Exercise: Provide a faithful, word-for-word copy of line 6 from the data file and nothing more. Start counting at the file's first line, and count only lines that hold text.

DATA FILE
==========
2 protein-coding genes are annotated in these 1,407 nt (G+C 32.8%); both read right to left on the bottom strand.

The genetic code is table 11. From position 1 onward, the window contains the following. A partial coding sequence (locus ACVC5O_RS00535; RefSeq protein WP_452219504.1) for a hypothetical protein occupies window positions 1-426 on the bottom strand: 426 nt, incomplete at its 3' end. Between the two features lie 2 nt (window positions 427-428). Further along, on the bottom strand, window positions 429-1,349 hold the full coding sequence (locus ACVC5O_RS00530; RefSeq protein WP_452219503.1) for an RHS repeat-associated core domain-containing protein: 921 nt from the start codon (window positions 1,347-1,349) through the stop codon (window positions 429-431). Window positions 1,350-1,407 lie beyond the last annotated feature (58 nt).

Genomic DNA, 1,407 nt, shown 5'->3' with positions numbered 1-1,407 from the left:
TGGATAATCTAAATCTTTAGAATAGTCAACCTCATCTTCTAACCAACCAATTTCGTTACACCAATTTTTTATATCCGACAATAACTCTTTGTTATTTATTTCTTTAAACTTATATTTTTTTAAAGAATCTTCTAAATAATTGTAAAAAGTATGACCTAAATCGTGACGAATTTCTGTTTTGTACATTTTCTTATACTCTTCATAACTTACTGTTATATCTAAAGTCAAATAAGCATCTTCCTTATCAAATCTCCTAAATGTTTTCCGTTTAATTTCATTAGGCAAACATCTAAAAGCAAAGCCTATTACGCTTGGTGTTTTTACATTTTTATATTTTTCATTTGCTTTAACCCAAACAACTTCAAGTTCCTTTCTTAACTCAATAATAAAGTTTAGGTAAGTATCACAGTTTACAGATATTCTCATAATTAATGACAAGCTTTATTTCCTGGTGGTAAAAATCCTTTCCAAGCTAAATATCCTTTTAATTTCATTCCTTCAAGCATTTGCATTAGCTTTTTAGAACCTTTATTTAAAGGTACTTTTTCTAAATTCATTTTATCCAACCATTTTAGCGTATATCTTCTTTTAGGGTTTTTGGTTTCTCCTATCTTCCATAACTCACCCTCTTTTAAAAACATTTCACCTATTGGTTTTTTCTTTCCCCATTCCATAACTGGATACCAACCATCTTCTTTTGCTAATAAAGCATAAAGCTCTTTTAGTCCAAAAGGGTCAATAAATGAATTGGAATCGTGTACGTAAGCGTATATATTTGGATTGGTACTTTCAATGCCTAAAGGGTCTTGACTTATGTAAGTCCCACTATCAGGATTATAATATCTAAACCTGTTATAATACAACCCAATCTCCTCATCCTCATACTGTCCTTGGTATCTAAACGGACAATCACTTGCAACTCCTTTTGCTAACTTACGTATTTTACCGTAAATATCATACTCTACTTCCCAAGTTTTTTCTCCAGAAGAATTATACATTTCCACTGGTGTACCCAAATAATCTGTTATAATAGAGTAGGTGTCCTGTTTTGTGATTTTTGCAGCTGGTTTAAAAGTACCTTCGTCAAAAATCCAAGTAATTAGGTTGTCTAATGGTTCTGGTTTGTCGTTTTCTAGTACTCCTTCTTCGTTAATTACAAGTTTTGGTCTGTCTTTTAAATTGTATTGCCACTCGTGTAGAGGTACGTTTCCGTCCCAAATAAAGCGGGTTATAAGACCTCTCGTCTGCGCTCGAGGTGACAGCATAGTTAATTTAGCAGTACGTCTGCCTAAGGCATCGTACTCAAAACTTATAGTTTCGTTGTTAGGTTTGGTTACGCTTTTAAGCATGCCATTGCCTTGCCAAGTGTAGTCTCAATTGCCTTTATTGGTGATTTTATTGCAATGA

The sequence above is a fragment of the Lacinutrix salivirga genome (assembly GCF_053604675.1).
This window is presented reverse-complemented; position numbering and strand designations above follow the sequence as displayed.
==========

This window is presented reverse-complemented; position numbering and strand designations above follow the sequence as displayed.